Labor Day is one of the iconic U.S. drive holidays and if Americans have saved about $500 per household on cheaper gas so far this year, that's extra money hotels, airlines and destinations can compete for.
When 30.4 million U.S. travelers hit the roads for Labor Day this weekend they’ll encounter the lowest gas prices for the holiday in more than a decade.
That’s according to AAA, which said the national average for a gallon of gas this weekend will settle around $2.47, a full 88 cents less than last Labor Day and the lowest average for the holiday since 2004.
Some 35.5 million Americans in all will travel this weekend, with 2.6 million flying, 2.4 million taking a train, bus or cruise and the rest driving 50 miles or more from home. This is the highest number of Labor Day travelers since 2008 but only a 1% increase year-over-year.
The nation’s top 10 highest average gas prices for this weekend are all concentrated in western states. All U.S. states and Washington, D.C. will see cheaper gas than a year ago but eight of the ten states with the largest decreases in average gas prices during the past month are on the east coast.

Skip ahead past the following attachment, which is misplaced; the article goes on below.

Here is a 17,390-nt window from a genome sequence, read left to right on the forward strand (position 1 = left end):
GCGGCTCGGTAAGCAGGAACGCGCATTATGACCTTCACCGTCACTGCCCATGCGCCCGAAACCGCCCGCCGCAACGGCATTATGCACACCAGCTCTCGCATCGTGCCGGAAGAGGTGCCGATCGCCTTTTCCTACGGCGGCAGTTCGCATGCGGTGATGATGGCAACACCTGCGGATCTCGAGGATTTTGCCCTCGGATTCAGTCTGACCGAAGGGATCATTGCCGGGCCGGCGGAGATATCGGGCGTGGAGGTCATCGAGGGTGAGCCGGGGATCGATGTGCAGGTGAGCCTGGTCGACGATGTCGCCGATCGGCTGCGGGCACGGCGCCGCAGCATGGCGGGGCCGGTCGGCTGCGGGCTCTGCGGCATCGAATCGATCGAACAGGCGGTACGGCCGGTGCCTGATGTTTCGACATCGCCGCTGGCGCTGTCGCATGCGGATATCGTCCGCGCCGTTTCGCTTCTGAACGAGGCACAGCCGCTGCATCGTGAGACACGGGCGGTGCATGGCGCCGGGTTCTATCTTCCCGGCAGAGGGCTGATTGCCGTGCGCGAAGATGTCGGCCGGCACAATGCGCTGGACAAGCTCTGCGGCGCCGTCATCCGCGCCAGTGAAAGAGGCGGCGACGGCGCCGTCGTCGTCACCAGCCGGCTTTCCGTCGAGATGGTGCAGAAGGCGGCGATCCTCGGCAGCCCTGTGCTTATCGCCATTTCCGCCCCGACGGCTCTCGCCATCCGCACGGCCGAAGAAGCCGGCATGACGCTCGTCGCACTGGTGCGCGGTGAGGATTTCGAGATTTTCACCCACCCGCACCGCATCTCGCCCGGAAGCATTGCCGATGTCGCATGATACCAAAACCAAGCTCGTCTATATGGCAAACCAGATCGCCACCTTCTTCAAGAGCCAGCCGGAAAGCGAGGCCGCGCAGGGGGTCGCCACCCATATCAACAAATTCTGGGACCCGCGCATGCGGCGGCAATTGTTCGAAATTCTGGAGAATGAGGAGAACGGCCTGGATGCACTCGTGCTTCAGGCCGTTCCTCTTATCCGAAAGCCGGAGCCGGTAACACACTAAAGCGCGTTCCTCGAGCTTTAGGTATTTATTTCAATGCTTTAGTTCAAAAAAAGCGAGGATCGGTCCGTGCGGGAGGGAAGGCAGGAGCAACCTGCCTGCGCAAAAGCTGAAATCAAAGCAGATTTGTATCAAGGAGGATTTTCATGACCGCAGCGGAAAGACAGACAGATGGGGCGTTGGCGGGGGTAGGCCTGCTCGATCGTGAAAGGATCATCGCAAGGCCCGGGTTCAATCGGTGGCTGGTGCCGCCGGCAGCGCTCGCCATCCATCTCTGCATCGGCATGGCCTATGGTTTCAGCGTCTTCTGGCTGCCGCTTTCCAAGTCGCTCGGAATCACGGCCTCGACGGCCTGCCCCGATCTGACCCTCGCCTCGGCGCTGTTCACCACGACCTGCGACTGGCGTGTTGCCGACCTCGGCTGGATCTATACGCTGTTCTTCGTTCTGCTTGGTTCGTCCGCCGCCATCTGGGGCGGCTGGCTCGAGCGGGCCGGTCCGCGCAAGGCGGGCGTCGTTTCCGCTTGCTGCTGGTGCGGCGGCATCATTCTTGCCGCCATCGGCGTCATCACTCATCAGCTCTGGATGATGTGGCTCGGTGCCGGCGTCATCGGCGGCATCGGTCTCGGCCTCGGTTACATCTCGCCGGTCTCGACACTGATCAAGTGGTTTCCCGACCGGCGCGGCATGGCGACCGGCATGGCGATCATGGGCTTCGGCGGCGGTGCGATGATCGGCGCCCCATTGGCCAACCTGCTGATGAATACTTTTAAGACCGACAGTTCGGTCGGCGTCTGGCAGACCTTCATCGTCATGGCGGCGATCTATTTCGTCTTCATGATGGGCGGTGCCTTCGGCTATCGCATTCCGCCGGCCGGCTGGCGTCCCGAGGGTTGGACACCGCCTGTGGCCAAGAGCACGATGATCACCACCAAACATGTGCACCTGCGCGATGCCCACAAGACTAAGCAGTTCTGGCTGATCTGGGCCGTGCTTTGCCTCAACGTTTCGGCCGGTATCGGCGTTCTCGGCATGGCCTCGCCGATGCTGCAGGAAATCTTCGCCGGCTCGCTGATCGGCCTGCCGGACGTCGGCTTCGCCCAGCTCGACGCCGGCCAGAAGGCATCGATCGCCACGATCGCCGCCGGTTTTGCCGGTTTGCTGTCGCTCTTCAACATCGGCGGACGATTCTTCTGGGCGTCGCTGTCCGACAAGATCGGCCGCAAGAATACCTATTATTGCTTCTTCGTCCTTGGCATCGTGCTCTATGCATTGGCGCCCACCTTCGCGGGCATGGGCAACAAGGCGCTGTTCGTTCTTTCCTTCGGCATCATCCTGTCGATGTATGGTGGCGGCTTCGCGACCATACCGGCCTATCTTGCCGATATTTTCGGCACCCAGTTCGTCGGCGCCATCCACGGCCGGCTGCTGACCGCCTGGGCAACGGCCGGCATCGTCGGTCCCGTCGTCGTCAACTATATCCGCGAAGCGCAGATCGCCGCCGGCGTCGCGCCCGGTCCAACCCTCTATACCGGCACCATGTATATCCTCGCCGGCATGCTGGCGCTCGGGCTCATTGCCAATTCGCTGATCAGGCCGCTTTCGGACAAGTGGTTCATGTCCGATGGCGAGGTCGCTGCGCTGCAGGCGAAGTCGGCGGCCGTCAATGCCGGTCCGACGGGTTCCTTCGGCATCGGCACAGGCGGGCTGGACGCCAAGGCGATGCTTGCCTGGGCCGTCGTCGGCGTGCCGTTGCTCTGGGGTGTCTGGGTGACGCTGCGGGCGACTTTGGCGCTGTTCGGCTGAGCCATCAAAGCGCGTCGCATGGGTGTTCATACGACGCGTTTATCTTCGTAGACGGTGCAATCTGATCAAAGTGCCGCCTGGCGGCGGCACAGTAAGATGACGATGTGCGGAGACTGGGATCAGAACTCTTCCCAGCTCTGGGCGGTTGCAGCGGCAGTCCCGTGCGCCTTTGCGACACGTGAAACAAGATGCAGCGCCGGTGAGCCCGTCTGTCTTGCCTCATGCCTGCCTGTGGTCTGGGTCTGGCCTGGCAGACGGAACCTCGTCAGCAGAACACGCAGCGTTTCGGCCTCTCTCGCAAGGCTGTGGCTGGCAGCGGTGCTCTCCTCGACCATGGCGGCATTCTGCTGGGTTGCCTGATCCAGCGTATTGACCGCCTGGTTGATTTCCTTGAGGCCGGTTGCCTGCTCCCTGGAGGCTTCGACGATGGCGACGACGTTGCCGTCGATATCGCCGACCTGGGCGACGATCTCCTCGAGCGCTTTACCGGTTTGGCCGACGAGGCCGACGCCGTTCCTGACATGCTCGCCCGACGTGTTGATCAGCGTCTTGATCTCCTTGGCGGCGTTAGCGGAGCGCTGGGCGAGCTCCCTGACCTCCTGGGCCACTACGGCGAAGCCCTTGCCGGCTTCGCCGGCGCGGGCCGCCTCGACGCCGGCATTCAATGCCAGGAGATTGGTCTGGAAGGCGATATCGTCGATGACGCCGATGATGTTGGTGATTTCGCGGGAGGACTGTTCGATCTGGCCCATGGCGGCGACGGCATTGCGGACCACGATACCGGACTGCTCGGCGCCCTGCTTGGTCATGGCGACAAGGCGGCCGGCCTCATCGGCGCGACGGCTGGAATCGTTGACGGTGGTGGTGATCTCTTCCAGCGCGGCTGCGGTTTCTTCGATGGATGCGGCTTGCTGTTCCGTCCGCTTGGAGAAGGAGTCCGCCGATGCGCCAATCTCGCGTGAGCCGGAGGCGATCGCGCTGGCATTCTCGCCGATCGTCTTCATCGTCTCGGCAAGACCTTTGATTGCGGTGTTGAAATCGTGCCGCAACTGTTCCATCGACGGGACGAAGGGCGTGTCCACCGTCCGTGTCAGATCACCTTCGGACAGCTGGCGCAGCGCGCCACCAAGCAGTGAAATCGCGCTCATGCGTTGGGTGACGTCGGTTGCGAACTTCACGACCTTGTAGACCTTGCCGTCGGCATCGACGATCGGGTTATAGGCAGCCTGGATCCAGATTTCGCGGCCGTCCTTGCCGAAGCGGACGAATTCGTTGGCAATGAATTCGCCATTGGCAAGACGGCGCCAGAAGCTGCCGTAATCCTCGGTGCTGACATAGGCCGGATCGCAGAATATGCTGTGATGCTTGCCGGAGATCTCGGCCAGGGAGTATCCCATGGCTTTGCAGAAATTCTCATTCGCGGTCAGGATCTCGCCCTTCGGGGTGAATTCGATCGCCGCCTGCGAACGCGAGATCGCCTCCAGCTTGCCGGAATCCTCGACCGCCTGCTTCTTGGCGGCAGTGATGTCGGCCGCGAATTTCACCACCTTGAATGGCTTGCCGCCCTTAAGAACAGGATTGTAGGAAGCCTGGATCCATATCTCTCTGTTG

“Historically, more Americans have shown a higher tendency to travel when Labor Day weekend begins in August,” said Brent Stahlheber, a spokesperson for AAA. “Although this year’s holiday begins in September, AAA still expects more Labor Day travelers than last year, primarily due to low gas prices, solid income gains, rising household net worth and an improving housing market.”
AAA said average daily rates for its two and three Diamond-rated hotels will land at $138 and $175 this weekend, respectively, and the average airfare for a round-trip ticket for the top 40 domestic routes is $216. The average vacation rental for this weekend will cost around $377.26, based on data from Tripping.com, a vacation rental metasearch site.
In December, AAA also projected Americans could save as much as $75 billion this year because of falling gas prices. The organization told Skift during the first half of this year U.S. travelers already saved $65 billion, equating to a savings of $500 per household.
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Photo credit: Young travelers enjoy Nauset Beach in Orleans, Massachusetts. Massachusetts Office of Travel & Tourism / Flickr